TD First Class Travel Visa Infinite Card Review

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My TD First Class Travel Visa Infinite Card review may surprise some people. I think it’s a great all-around card, and TD Rewards is a good program despite how basic it is. Admittedly, this card doesn’t come with a ton of travel benefits, but that doesn’t mean it’s not a good travel credit card.

Truth be told, the TD First Class Travel Visa Infinite Card was what my wife and I used for the longest time as our joint credit card since it’s TD’s flagship credit card for its TD Rewards program. This was a convenient way for us to earn points for travel. Keep reading my TD First Class Travel Visa Infinite Card Review and find out how the card works and if you should consider applying for it.

TD First Class Travel Visa Infinite Card

  • $139 annual fee – First year free
  • Earn 20,000 TD Rewards points after your first purchase
  • 80,000 additional points when you spend $5,000 in the first 180 days
  • Annual $100 travel credit (accommodations & vacation packages)
  • Birthday bonus of up to 10,000 points
  • Earn 8 points per $1 spent when you book on Expedia for TD
  • Earn 6 points per $1 spent on groceries and dining
  • Earn 4 points per $1 spent on recurring bills
  • Earn 3 per $1 spent on all other purchases

Welcome bonus and earn rate

The TD First Class Visa Infinite Card is one of TD’s most popular cards. The welcome bonus is typically quite generous and hovers between 80,000 – 145,000 TD Rewards points. The welcome bonus is comparable to cards on my list of the best travel credit cards in Canada.

As for the earn rate, you’ll get 8 points per dollar spent on Expedia for TD purchases. 6 points per dollar spent on groceries and dining. 4 points per dollar spend on recurring bills and 3 points on all other purchases.

To give you some perspective, when using TD Rewards points on Expedia for TD purchases, 1 point is worth $0.50. That means the base earn rate gets you 1.5% back in travel rewards, which is quite good.

Although the card has an annual fee of $139, it’s usually waived for the first year. You can also get the annual fee waived every year if you have a TD All-inclusive bank account. 

Benefits and perks

If you’re reading my TD First Class Travel Visa Infinite Card review, then you’ll want to know about all the benefits. What’s interesting is that this card recently had an update and now comes with some pretty fun perks.

$100 annual travel credit

When you book accommodations or vacation packages on Expedia for TD worth at least $500, you’ll get a $100 credit back on your credit card. This is a pretty unique benefit that puts money back in your pocket, but it does not apply to all travel categories. In addition, this benefit only applies to individual bookings and is not cumulative.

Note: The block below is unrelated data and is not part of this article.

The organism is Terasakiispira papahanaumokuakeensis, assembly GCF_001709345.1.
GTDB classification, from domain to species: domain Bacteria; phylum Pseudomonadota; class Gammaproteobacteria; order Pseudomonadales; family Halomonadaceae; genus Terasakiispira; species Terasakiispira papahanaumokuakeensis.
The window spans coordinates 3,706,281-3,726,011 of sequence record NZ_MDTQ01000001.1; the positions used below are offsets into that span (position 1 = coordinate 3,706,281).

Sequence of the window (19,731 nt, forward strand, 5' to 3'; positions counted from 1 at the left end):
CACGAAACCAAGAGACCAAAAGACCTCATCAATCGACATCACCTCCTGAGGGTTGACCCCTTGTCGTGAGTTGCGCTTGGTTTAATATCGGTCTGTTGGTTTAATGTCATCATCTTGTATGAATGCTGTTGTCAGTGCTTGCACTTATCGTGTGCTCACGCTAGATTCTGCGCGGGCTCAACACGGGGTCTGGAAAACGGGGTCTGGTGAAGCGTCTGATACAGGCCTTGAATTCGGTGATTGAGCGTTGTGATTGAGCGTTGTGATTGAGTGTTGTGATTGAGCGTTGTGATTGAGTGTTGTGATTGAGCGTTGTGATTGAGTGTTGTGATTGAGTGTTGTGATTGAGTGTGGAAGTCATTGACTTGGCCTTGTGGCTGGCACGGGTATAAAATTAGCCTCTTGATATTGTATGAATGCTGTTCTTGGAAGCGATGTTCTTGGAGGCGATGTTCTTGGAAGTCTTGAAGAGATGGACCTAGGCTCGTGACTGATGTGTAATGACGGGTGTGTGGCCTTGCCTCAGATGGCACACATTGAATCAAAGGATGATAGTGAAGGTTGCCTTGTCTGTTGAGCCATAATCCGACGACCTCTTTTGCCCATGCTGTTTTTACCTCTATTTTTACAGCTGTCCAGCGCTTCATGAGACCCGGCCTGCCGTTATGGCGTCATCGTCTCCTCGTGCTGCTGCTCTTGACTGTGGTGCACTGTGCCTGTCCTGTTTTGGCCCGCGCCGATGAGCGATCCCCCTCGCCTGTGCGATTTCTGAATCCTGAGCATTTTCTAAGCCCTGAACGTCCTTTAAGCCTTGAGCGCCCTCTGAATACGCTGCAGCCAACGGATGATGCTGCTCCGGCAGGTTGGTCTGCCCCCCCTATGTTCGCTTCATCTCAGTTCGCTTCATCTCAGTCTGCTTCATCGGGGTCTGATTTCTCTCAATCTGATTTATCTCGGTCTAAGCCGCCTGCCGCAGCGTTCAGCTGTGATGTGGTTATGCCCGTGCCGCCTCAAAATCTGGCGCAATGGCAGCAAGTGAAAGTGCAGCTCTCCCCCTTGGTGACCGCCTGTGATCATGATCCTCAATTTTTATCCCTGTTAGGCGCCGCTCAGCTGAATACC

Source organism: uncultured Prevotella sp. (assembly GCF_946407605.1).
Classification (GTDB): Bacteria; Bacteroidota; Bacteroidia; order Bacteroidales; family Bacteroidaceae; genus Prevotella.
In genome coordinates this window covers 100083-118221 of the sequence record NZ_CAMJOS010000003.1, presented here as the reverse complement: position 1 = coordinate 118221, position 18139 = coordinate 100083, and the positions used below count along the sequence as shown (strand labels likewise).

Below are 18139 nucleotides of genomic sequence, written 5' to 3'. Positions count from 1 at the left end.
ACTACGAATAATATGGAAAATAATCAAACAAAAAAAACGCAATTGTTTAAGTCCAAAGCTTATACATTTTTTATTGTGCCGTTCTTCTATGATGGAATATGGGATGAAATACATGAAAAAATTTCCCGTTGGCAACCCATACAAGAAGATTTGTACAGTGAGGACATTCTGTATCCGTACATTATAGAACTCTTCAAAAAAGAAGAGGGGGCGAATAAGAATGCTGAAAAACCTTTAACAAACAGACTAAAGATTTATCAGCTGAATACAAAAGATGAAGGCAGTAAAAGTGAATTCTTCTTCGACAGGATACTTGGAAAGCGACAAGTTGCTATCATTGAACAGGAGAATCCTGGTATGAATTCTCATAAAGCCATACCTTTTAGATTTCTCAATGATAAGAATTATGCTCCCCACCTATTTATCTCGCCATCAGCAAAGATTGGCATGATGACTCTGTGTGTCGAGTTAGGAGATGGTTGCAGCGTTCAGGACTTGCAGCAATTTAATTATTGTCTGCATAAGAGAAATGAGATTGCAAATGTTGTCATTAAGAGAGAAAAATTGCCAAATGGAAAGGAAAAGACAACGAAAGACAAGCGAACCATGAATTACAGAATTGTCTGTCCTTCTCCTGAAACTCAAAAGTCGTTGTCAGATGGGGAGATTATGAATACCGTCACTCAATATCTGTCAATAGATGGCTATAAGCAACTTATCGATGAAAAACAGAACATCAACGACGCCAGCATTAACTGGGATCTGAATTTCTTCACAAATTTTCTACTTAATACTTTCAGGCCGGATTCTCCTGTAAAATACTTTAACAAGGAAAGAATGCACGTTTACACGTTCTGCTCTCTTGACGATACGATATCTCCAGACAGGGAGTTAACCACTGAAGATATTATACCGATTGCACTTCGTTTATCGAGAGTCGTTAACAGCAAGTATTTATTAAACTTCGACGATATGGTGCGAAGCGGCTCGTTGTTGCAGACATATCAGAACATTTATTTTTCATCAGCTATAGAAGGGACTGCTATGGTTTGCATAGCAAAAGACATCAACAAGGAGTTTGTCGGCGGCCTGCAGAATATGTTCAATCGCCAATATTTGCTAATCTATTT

10% birthday bonus

One unique perk is the birthday bonus worth up to 10,000 TD Rewards points. To earn this bonus, TD will give you 10% of the points you’ve earned in the year leading up to your birthday. Welcome bonuses don’t count. For example, if you earned 93,000 TD Rewards points in the year leading up to your birthday, you’d earn 9,300 extra TD Rewards points on your birthday.

Save on rental cars

Cardholders get at least 10% off the base rate when renting vehicles in Canada and the U.S at Avis or Budget and paying with your TD Aeroplan Visa Infinite Card. If you’re travelling internationally, you’ll save at least 5% at participating locations.

Travel insurance

  • Travel medical – $2,000,000 for 21 days / 4 days if you’re 65 or older
  • Trip cancellation – up to $1,500 per person / $5,000 total
  • Trip interruption – up to $5,000 per person / $25,000 total
  • Flight/trip delay insurance – $500 per person – 4 hours
  • Delayed and lost baggage – up to $1,000 / 6 hours
  • Auto rental collision/loss damage – 48 consecutive days / $65,000
  • Hotel/motel burglary insurance – $2,500
  • Common carrier travel accident – $500,000

The travel insurance included is competitive and comparable to my list of the best credit cards with travel insurance, but it does lack two major types of travel insurance.

The 21 days of travel medical insurance is pretty good, but like many other credit cards, it only gives 4 days if you’re 65 or older. You’ll obviously need more coverage if you fall into that age range.

Note that was this card, you only need to charge 75% of your trip costs for your flight/trip delay and hotel/motel burglary insurance to apply. However, for trip cancellation and auto rental collision, you need to charge 100% of the cost to your card.